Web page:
Iraqi troops who briefly seized a Mosul hospital believed to be used as an Islamic State base were forced to withdraw from the site, but managed to establish a base for army tanks nearby after days of fierce back-and-forth fighting, residents said. – Reuters

Syria

Syrian government forces swept through the Old City of Aleppo on Wednesday as rebel forces — besieged and facing certain defeat — debated when to withdraw from their shattered stronghold. – Washington Post

Syria’s Sunni opposition doesn’t have many reasons to be optimistic these days as the reinvigorated regime conquers Aleppo amid international indifference. But leaders of the rebel alliance cling to the hope that when Donald Trump tackles the Syrian crisis, his longstanding hostility to Iran will offset his desire to improve relations with Russia. – Wall Street Journal (subscription required)

Syrian rebels and six western governments have called for an urgent ceasefire in Aleppo as President Bashar al-Assad’s forces edge closer to taking the opposition stronghold. – Financial Times

Russia raised hopes on Thursday for a deal to end the fighting in Aleppo, the Syrian city battered by a weeks-long assault by President Bashar al-Assad’s forces aimed at recapturing it from rebel fighters. – Financial Times

Russia said late Thursday that the Syrian military has suspended its combat operations in eastern Aleppo to allow civilians to leave the city and that it had reached agreement with the United States to negotiate the safe departure of rebel fighters. – Washington Post

The State Department on Thursday indicated there could be some imminent progress between the U.S. and Russia on a way to restart negotiations over how to reduce the violence in Syria, and specifically in Aleppo. – Washington Examiner

Syrian government forces pressed an offensive in Aleppo on Thursday night and into Friday with ground fighting and air strikes, Reuters witnesses, rebels and a monitoring group said, part of a push to retake all of the city’s besieged rebel-held east. – Reuters

And then for those that actually care…..

Some 200 US troops will be sent to Syria to help an alliance of Kurdish and Arab fighters seize the Islamic State group bastion of Raqaa, Defence Secretary Ashton Carter said on Saturday.

The new batch of fighters will complement 300 American special forces already in Syria to assist US-backed Kurdish-Arab fighters who in recent weeks began their offensive on Raqqa.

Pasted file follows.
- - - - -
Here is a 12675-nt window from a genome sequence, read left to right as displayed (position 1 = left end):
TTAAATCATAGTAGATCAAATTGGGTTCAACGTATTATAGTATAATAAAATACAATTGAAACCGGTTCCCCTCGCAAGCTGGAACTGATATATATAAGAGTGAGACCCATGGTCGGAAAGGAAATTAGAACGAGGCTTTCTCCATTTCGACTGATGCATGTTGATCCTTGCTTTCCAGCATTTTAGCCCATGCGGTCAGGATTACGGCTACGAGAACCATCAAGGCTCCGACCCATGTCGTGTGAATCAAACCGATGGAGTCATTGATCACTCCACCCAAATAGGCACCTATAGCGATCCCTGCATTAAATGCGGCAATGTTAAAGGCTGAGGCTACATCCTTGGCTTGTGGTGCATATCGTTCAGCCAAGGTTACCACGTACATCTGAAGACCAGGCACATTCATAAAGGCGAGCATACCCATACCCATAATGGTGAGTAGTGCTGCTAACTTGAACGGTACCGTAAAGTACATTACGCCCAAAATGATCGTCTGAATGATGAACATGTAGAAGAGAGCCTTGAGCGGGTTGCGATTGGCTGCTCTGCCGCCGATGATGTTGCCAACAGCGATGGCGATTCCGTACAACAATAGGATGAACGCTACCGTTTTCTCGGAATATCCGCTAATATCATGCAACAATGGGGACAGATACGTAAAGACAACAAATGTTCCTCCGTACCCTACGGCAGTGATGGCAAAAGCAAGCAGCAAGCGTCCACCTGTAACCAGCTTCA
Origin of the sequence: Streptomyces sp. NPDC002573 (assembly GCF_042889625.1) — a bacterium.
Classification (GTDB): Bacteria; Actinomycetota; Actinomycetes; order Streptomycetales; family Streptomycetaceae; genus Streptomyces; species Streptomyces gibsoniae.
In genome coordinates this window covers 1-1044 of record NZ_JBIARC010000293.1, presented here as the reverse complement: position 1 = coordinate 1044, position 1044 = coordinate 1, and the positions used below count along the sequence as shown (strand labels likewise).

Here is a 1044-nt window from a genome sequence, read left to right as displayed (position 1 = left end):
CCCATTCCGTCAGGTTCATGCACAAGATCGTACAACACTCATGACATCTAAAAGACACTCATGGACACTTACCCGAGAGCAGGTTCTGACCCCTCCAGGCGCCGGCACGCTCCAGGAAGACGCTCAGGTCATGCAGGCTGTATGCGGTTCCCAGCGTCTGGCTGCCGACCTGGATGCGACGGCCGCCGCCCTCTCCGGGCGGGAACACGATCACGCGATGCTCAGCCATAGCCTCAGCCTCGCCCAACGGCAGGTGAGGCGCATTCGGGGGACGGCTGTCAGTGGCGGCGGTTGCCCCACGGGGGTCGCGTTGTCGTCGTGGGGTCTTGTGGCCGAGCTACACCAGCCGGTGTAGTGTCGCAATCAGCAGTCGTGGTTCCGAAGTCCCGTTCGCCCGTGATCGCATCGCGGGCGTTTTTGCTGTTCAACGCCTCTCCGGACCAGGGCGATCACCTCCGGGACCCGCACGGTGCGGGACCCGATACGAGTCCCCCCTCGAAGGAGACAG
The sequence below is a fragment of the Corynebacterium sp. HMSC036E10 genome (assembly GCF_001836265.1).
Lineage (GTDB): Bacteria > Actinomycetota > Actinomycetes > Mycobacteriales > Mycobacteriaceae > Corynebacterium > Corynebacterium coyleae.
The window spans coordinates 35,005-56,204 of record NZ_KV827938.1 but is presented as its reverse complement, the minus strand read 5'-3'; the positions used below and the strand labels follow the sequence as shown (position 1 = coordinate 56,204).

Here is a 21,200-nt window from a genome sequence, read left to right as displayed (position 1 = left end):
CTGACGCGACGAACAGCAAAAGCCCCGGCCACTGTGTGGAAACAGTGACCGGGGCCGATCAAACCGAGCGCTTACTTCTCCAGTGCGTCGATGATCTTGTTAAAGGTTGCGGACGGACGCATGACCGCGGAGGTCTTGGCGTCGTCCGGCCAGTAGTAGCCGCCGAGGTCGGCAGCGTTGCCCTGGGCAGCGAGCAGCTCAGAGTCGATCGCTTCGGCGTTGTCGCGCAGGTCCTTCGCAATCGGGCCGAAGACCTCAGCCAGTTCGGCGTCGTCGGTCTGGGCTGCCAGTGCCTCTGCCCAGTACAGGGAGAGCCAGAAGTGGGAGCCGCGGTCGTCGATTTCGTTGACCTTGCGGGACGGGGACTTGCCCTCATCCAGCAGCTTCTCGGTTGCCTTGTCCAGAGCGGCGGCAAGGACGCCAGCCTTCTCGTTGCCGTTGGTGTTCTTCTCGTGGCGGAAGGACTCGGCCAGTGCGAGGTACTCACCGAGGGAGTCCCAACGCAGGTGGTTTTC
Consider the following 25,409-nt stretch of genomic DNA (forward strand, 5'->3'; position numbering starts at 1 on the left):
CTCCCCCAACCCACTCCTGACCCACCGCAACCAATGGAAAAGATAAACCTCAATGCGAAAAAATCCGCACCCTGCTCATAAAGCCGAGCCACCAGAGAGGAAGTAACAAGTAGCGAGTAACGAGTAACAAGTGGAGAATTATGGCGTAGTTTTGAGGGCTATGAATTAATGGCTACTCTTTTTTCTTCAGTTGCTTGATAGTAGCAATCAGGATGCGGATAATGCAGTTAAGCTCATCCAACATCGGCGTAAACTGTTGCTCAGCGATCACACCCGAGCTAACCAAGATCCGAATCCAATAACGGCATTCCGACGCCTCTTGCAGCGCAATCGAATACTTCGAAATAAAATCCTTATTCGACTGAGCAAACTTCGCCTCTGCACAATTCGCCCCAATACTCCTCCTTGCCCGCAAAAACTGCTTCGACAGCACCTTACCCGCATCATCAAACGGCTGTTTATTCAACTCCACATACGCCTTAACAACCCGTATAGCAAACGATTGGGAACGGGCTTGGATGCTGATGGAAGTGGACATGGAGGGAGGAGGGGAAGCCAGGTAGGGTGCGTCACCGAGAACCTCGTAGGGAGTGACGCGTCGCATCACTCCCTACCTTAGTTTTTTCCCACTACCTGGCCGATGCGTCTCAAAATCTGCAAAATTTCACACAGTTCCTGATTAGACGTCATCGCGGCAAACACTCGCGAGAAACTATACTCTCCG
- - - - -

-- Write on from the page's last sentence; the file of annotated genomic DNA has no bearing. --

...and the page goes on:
“I can tell you today that the United States will deploy approximately 200 additional US forces in Syria,” Carter told Gulf policymakers in the Bahraini capital Manama.

Then news from the 82nd Airborne….more troops to Iraq……

Early next year, roughly 1,700 soldiers from the brigade will begin to deploy to Iraq to assume the train, advise and assist mission alongside their Iraqi counterparts.

Col. J. Patrick Work, commander of the Falcon Brigade, held court from the center of the swarm of paratroopers, who gathered together following a 4-mile brigade run and a surprise event – a brigade-wide tug-of-war tournament in which the 2nd Battalion, 508th Parachute Infantry Regiment emerged victorious.

It seems that every month or so the troops deployed to Iraq and Syria tick up and up…..and NO one seems to notice….

On a very sad note…..another American soldier has died because of his service in Afghanistan….

A Fort Hood soldier from Maryland died this week from the injuries he suffered when an improvised explosive device went off in Bagram, Afghanistan, the Department of Defense announced Wednesday.

Sgt. First Class Allan E. Brown, 46, was supporting Operation Freedom’s Sentinel, according to a news release.

He died Tuesday at Walter Reed National Medical Center, in Bethesda, Maryland. His hometown is listed as Takoma Park, military officials said.

The IED went off Nov. 12. Two other soldiers — Sgt. John W. Perry, 30, of Stockton, Calif.; and Pfc. Tyler R. Iubelt, 20, of Tamaroa, Illinois — died in the same incident on the day it happened.

IST sends our condolences to the family…may your family member rest in peace.